Keep in mind that not all cultivars are genetically primed to produce the same amount/size of trichomes, so one must learn to gauge the quality of trichome expression based on the unique qualities of each distinct cultivar, comparing like-to-like based on repeat experience.
4. Burn & Flavour
Vaping will not suffice when trying to determine if a flower will perform well under all circumstances.
Determining the quality of cannabis in its ultimate sense means to gather all of the available information to make the most accurate and relatable description of a product’s strengths and weaknesses. Burning a joint is the least forgiving of all tasting formats when it comes to flower. It provides every opportunity to spot defects in the performance of the cannabis flower while vaping is simply too forgiving, potentially covering up common defects.
Learning to determine the purity, or quality of the ‘flush’ of a flower sample is a key—and often overlooked—component of judging cannabis quality.
To ‘flush’ simply means to allow excess nutrients to be ‘flushed’ out of the plant by providing it with water that is free of excess nutrients. Hydroponic and soilless-medium growers that use bottled fertilizers typically need to stop feeding their plants for a 2-3 week period before harvest in order to allow for optimal burn and flavour.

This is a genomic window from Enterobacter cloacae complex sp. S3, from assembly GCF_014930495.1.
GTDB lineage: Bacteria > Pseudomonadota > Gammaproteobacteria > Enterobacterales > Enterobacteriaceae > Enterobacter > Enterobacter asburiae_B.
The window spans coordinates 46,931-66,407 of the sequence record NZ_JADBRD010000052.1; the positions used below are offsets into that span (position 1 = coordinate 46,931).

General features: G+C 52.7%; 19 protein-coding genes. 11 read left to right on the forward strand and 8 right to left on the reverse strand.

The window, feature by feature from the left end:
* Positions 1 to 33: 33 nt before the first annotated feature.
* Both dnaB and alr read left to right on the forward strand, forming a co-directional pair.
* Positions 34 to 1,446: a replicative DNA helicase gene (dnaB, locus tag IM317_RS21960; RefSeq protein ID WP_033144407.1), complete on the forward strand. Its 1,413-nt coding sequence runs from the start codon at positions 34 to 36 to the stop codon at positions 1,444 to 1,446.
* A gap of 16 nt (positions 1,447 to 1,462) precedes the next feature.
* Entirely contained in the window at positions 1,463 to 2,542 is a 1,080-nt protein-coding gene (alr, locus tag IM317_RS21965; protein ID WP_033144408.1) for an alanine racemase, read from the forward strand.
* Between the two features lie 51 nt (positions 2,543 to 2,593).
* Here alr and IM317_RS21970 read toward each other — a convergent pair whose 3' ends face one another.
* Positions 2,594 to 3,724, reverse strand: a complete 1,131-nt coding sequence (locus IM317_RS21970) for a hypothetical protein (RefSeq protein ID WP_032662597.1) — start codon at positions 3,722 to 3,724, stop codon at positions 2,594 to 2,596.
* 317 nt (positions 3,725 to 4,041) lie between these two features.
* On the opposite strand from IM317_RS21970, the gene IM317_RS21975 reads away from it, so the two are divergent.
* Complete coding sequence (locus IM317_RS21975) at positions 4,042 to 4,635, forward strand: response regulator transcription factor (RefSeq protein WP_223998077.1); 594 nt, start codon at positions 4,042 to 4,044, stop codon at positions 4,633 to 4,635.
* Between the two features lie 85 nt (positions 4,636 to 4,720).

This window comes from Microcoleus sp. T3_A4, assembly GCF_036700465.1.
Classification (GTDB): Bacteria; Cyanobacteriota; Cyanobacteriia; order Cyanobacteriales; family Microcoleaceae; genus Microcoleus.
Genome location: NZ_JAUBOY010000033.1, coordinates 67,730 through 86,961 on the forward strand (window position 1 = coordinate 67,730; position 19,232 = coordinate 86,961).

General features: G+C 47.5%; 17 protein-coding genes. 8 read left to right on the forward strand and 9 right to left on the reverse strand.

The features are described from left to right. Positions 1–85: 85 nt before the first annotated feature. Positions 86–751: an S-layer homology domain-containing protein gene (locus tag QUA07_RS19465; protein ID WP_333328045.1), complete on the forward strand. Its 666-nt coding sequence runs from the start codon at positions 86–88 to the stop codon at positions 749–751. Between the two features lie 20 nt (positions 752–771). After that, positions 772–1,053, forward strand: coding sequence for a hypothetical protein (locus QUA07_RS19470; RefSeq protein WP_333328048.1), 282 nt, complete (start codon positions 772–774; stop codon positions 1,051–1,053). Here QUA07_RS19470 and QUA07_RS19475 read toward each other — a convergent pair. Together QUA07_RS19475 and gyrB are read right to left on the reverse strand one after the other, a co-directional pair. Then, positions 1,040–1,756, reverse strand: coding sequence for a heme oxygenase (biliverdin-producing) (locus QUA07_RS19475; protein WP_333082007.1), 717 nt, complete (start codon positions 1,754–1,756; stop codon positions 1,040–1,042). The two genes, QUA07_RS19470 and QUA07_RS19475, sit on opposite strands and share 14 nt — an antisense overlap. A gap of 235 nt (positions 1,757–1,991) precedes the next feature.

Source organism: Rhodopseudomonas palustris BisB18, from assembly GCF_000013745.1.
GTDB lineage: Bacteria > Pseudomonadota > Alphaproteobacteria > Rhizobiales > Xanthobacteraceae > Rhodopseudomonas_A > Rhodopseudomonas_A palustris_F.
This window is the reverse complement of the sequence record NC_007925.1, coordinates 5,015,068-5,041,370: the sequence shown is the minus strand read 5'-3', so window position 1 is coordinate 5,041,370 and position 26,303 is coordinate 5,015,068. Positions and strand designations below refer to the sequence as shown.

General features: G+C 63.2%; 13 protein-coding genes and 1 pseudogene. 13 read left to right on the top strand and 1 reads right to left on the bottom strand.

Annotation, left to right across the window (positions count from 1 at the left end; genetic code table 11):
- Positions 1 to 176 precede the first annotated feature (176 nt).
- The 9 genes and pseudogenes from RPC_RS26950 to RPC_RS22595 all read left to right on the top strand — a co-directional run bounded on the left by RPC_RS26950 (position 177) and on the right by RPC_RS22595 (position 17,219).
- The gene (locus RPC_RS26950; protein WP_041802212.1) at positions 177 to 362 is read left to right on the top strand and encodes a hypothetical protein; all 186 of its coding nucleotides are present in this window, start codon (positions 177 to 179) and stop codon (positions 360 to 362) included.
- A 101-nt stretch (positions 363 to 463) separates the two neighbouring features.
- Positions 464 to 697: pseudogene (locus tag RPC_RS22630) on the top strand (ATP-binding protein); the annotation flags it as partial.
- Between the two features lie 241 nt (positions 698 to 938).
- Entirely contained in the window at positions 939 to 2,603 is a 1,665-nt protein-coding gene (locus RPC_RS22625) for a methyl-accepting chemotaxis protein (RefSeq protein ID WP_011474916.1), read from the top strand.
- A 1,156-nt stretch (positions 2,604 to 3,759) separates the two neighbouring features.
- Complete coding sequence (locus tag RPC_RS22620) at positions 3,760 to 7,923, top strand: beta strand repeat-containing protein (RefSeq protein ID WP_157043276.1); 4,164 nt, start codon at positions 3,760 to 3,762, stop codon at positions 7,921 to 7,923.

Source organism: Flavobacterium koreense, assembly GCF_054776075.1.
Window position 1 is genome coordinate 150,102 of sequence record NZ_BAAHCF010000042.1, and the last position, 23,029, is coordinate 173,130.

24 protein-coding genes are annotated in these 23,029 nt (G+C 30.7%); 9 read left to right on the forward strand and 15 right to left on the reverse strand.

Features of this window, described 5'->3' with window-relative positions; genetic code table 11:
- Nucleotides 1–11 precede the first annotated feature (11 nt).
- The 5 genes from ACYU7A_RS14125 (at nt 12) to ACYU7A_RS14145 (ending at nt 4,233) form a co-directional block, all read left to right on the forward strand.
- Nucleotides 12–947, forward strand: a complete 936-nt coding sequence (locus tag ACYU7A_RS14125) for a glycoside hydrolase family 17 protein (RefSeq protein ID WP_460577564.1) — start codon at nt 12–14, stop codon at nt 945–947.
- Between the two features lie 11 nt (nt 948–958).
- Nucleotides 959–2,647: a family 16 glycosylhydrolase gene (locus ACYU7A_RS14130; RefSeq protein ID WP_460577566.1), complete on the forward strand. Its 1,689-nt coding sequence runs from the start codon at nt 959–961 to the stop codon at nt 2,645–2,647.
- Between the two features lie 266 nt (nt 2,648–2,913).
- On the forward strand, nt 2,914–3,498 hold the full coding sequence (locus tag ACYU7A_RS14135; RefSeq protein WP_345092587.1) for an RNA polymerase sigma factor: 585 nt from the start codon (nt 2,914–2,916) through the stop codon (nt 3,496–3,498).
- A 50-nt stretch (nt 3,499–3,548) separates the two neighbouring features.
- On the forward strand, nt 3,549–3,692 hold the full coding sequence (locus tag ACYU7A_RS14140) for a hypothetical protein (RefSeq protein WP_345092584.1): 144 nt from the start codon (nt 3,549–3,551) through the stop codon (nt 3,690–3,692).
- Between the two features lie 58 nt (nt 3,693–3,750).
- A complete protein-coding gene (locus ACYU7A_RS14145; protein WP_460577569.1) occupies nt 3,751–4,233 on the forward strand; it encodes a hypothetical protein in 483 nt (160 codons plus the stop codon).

‘Burn’ is best judged in joint form, and refers to how well the joint burns all the way down to the end and how it tastes. Questions, like, ‘Will it burn evenly?’, ‘Will it constantly go out?’, and ‘Is the ash going to be black and chunky?’ can only be answered by smoking a properly rolled joint.
As you will find over time, each of these visual/tactile inquiries is not only about the functionality of being able to comfortably smoke a joint, but also about detecting the common signs associated with low quality, horrible tasting smoke.
When a desirable genetic is grown and cured right, it should provide a smooth and flavourful inhale, free of harsh hay-like flavours. If you think all good cannabis should make you cough and gag, think again. Even if it does make you cough, smoke from ‘good’ cannabis should be delicious when the flavour matches your personal preference. Some cultivars with particularly high terpene contents (typically in excess of 2%) will even coat the mouth with an oily sensation that endures well after your toke. This is a sign of quality that is seldom seen, and again can only be experienced in the form of smoke.
Smoking is not for everyone, but it is important to know that this method of ingestion is a particularly effective tool for those that are trying to analyze flower quality at any level.